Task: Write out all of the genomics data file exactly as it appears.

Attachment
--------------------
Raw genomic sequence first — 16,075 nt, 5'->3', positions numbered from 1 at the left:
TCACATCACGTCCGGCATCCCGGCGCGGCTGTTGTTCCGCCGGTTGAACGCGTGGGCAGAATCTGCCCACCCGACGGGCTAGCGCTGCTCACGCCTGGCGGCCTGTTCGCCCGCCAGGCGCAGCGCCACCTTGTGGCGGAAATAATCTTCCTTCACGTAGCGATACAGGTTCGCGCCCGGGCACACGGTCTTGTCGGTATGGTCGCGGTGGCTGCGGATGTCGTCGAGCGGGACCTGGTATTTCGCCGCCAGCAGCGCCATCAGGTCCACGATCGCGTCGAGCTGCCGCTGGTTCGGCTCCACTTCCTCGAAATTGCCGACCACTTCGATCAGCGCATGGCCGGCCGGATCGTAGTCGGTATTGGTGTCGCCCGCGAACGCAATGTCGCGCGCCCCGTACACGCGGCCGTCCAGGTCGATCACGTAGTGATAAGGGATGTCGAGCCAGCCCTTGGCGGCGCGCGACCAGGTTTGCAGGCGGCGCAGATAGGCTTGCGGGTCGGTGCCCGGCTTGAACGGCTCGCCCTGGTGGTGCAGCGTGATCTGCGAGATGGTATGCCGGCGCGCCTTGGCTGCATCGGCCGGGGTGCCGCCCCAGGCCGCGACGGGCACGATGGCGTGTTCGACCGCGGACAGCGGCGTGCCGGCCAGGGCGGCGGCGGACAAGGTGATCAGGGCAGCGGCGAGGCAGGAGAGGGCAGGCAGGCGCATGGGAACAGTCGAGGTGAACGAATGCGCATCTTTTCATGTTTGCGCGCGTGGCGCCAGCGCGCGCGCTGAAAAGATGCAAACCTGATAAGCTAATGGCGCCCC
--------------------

Raw genomic sequence first — 16,075 nt, 5'->3', positions numbered from 1 at the left:
TCACATCACGTCCGGCATCCCGGCGCGGCTGTTGTTCCGCCGGTTGAACGCGTGGGCAGAATCTGCCCACCCGACGGGCTAGCGCTGCTCACGCCTGGCGGCCTGTTCGCCCGCCAGGCGCAGCGCCACCTTGTGGCGGAAATAATCTTCCTTCACGTAGCGATACAGGTTCGCGCCCGGGCACACGGTCTTGTCGGTATGGTCGCGGTGGCTGCGGATGTCGTCGAGCGGGACCTGGTATTTCGCCGCCAGCAGCGCCATCAGGTCCACGATCGCGTCGAGCTGCCGCTGGTTCGGCTCCACTTCCTCGAAATTGCCGACCACTTCGATCAGCGCATGGCCGGCCGGATCGTAGTCGGTATTGGTGTCGCCCGCGAACGCAATGTCGCGCGCCCCGTACACGCGGCCGTCCAGGTCGATCACGTAGTGATAAGGGATGTCGAGCCAGCCCTTGGCGGCGCGCGACCAGGTTTGCAGGCGGCGCAGATAGGCTTGCGGGTCGGTGCCCGGCTTGAACGGCTCGCCCTGGTGGTGCAGCGTGATCTGCGAGATGGTATGCCGGCGCGCCTTGGCTGCATCGGCCGGGGTGCCGCCCCAGGCCGCGACGGGCACGATGGCGTGTTCGACCGCGGACAGCGGCGTGCCGGCCAGGGCGGCGGCGGACAAGGTGATCAGGGCAGCGGCGAGGCAGGAGAGGGCAGGCAGGCGCATGGGAACAGTCGAGGTGAACGAATGCGCATCTTTTCATGTTTGCGCGCGTGGCGCCAGCGCGCGCGCTGAAAAGATGCAAACCTGATAAGCTAATGGCGCCCC